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“He cried and asked when we would go home” – how Mariupol children are helped to survive the war. Part 3

“He cried and asked when we would go home” – how Mariupol children are helped to survive the war. Part 3

The Center for family support of Ordzhonikidze social service is located in “Vostochny” micro district of Mariupol. It is the district which was cruelly shelled on January 24, 2015. At that time 29 people perished and dozens were wounded. Locals are not in a hurry to restore the damaged houses. Some of them are expecting more shelling: several windows in each house are scotched for them to stand the blast wave.

“He cried and asked when we would go home” – how Mariupol children are helped to survive the war. Part 1

“He cried and asked when we would go home” – how Mariupol children are helped to survive the war. Part 2


Anzhelika is a mom who takes her kid to the Center. She has four children, the oldest ons is a second-year student of Mariupol State University. The youngest, Denis is 6 and he comes to the Center to get ready for school.

They escaped from Maryinka. Anzhelika says there is no life there now. In the past it was a district center, and their family with four children got social support.

When the hostilities started, the family moved to Mariupol, to Anzhelika's parents.

- There is no life in Donetsk now. We gave births to children there, got treatment there, but now it is very difficult to live there. We tried to survive, with no pensions and no salaries. It was very difficult. When water supply failed in Maryinka and it was impossible to buy it, we came here. The center supports very much and offered to prepare my son for school. And I see changes in my son, so the classes are fruitful, says Anzhelika.

After moving to Mariupol in the summer, 2014, Denis became reserved and did not want to speak. Doctors examined him and came to the conclusion that was the result of stress.

- He was tested with interesting tests. There were two people, one of them was standing, another one – lying. Denis said about him - “He is ill”. So, the psychologist said that Denis was experiencing severe stress. As a rule, when kids see a lying person, they say that the person is relaxing, sleeping, or sunbathing… My son was crying and asking all the time when we would go home.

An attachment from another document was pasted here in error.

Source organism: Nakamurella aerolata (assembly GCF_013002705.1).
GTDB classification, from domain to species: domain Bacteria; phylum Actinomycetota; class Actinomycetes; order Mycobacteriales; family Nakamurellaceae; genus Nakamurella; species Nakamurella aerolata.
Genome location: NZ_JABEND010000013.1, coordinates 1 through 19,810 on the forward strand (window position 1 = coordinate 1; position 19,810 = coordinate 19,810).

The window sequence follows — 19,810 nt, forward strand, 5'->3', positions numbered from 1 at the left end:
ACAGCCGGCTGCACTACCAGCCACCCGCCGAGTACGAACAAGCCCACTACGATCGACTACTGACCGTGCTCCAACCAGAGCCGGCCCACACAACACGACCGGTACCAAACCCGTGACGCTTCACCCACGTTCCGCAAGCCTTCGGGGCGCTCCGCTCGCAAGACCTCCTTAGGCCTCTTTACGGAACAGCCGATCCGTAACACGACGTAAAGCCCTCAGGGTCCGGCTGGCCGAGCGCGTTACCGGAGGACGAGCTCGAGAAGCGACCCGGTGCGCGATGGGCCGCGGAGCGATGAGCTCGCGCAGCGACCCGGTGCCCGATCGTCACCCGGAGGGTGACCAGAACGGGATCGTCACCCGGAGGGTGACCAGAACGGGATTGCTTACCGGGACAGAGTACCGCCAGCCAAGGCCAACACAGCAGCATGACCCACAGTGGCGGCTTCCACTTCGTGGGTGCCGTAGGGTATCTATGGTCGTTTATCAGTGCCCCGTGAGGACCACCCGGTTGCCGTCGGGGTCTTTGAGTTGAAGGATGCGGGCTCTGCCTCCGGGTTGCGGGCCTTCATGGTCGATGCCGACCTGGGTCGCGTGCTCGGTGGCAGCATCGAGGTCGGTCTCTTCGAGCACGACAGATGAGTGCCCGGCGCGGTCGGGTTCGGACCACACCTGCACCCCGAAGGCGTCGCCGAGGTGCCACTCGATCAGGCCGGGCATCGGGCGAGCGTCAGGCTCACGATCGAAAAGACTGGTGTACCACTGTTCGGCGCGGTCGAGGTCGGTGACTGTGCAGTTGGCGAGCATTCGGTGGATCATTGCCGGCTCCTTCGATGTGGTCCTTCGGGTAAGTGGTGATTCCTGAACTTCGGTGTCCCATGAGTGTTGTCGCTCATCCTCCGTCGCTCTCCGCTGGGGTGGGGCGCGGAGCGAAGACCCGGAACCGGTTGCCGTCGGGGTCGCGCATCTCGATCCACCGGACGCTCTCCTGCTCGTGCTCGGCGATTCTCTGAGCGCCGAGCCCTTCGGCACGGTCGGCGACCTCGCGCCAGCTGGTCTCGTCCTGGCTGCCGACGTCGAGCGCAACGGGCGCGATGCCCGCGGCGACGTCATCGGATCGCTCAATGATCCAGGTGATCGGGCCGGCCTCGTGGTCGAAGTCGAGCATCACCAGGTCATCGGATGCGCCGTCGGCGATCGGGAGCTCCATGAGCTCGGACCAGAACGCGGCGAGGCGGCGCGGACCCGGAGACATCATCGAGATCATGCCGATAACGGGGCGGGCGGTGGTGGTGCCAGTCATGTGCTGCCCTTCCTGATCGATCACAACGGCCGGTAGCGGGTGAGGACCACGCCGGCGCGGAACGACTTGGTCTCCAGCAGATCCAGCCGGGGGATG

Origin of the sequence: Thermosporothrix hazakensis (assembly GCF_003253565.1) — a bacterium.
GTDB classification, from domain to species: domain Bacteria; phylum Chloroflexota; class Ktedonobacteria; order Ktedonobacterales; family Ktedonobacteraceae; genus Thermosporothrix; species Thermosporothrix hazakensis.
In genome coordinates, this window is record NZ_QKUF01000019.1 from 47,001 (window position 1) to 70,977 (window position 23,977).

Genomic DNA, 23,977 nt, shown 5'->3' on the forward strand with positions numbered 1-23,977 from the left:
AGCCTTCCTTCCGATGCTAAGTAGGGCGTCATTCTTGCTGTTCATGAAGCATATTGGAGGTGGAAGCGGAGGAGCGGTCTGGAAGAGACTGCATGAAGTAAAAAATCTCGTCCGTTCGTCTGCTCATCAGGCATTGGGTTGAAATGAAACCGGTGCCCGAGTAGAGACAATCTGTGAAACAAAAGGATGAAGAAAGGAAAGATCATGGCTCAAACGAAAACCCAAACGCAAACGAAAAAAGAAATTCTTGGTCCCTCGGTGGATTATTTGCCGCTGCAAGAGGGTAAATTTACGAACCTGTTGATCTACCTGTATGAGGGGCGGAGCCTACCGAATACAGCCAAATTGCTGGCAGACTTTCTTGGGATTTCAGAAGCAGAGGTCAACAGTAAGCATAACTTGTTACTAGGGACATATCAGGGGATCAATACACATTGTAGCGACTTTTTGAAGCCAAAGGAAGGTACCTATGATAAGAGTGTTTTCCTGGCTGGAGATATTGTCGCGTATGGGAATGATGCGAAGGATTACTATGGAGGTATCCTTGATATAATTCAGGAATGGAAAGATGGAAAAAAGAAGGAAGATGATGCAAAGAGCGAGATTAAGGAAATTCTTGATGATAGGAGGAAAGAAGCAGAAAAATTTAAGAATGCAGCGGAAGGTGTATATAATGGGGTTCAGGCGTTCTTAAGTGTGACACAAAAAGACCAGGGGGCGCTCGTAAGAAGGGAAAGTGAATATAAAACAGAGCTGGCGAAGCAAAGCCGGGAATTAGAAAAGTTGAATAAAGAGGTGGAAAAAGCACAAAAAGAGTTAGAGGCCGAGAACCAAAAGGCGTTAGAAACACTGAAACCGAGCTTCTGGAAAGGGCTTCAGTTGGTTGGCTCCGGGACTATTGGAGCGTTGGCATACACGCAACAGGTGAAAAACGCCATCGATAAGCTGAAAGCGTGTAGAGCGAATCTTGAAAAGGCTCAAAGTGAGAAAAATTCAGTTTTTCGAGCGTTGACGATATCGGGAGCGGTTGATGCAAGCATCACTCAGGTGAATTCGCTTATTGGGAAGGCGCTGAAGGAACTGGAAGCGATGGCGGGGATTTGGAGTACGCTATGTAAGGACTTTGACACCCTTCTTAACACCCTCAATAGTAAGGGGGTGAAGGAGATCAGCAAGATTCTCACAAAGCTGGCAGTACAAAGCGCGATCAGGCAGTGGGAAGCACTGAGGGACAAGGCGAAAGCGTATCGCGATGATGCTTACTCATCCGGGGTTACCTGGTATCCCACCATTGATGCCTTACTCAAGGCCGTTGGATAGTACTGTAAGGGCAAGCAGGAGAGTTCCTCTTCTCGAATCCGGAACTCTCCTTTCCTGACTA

Denis will get a course of art-therapy which is held by a psychologist. The course will last for 3 months and is intended for children aged 6-16.

The formal income of Anzhelika's family of 6 members is 2,400 Hryvnyas. But social services pay out some minimal sum of money for each child. It took then a lot of time to get IDPs' documents as they were said that Maryinka residents are no longer IDPs as there are Ukrainian armed forces in Maryinka.

- And we did not fight for our rights. We went away.

Now Anzhelika is afraid of being registered as an IDP. She is afraid of being deprived of the social payments for children.

- This is temporary help; what I get from the state is minimal, but it is big help for me. Every half a year I go to Maryinka to submit declarations to the village council.

There is a house in a village near Maryinka where Anzhelika's family is registered and her 85-year-old father lives. The house is small, that is why the family with four children did not live in it.



- We always rented because we needed space as we have a lot of kids. When the last son was born, we started getting help. The authorities promised to give us some land plot and a house to restore. We thought of building an extra room at my father's house or to restore a house nearby. My husband had a job and we could afford that. We had calculated everything: cheap wall-paper, linoleum, etc. and it was 30 thousand Hryvnyas, says Anzhelika.

Today the family are living in a flat in “Vostochny” and pay only for utilities. They are not going to go back to Maryinka though they do not know how long they will live in Mariupol. They moved to the flat a month after the shelling – in February 2015.

When asked about the future, Anzhelika does not answer; she is afraid to answer.



- It is horrible, a horrible question. A day have passed and we are thankful to God. Every day I ask my husband: what to do. I think that somebody's trouble helped me: when “Vostochny was shelled, lots of people left their flats and went away. We are living in the last house which was left by a lot of people. We tried to find people who will let us in to look after the flat. And we were offered a three-room flat.

The flat owners went to Russia where they would like to get citizenship there. At the same time they were not going to sell the flat in Mariupol: they wait for the situation to stabilize to raise the price.

Anzhelika does not know how long they will live in the flat, and the future is rather dim.

- I cannot have any plans. We have had no plans so far. We get social payments. We pay for the utilities without any rent. We do not know what will happen next when we are asked to leave ...

There is a Center in Mariupol which helps IDPs' children
.


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